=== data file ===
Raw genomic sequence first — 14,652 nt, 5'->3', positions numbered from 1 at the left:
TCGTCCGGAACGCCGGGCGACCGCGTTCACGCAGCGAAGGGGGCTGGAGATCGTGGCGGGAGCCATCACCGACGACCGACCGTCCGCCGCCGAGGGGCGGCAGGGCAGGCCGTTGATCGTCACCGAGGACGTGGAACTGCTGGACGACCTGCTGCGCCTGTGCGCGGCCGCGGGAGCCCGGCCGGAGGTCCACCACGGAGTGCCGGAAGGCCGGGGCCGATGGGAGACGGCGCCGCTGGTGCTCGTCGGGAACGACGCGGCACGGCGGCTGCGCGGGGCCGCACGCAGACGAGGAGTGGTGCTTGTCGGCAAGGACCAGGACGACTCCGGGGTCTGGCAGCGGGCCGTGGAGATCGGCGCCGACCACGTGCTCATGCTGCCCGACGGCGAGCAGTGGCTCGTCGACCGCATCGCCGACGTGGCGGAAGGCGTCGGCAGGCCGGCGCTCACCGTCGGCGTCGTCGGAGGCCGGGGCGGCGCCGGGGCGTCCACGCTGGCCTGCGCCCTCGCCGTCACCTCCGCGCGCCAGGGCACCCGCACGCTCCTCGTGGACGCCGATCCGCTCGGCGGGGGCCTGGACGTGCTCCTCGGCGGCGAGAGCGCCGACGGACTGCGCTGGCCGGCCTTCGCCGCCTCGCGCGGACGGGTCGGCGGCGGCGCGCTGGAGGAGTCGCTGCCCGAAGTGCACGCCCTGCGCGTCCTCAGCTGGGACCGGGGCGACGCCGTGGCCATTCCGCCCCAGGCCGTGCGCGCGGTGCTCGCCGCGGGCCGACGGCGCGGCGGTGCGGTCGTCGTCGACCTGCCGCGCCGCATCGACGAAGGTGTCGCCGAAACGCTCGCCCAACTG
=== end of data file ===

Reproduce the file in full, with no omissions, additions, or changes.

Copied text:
Raw genomic sequence first — 14,652 nt, 5'->3', positions numbered from 1 at the left:
TCGTCCGGAACGCCGGGCGACCGCGTTCACGCAGCGAAGGGGGCTGGAGATCGTGGCGGGAGCCATCACCGACGACCGACCGTCCGCCGCCGAGGGGCGGCAGGGCAGGCCGTTGATCGTCACCGAGGACGTGGAACTGCTGGACGACCTGCTGCGCCTGTGCGCGGCCGCGGGAGCCCGGCCGGAGGTCCACCACGGAGTGCCGGAAGGCCGGGGCCGATGGGAGACGGCGCCGCTGGTGCTCGTCGGGAACGACGCGGCACGGCGGCTGCGCGGGGCCGCACGCAGACGAGGAGTGGTGCTTGTCGGCAAGGACCAGGACGACTCCGGGGTCTGGCAGCGGGCCGTGGAGATCGGCGCCGACCACGTGCTCATGCTGCCCGACGGCGAGCAGTGGCTCGTCGACCGCATCGCCGACGTGGCGGAAGGCGTCGGCAGGCCGGCGCTCACCGTCGGCGTCGTCGGAGGCCGGGGCGGCGCCGGGGCGTCCACGCTGGCCTGCGCCCTCGCCGTCACCTCCGCGCGCCAGGGCACCCGCACGCTCCTCGTGGACGCCGATCCGCTCGGCGGGGGCCTGGACGTGCTCCTCGGCGGCGAGAGCGCCGACGGACTGCGCTGGCCGGCCTTCGCCGCCTCGCGCGGACGGGTCGGCGGCGGCGCGCTGGAGGAGTCGCTGCCCGAAGTGCACGCCCTGCGCGTCCTCAGCTGGGACCGGGGCGACGCCGTGGCCATTCCGCCCCAGGCCGTGCGCGCGGTGCTCGCCGCGGGCCGACGGCGCGGCGGTGCGGTCGTCGTCGACCTGCCGCGCCGCATCGACGAAGGTGTCGCCGAAACGCTCGCCCAACTG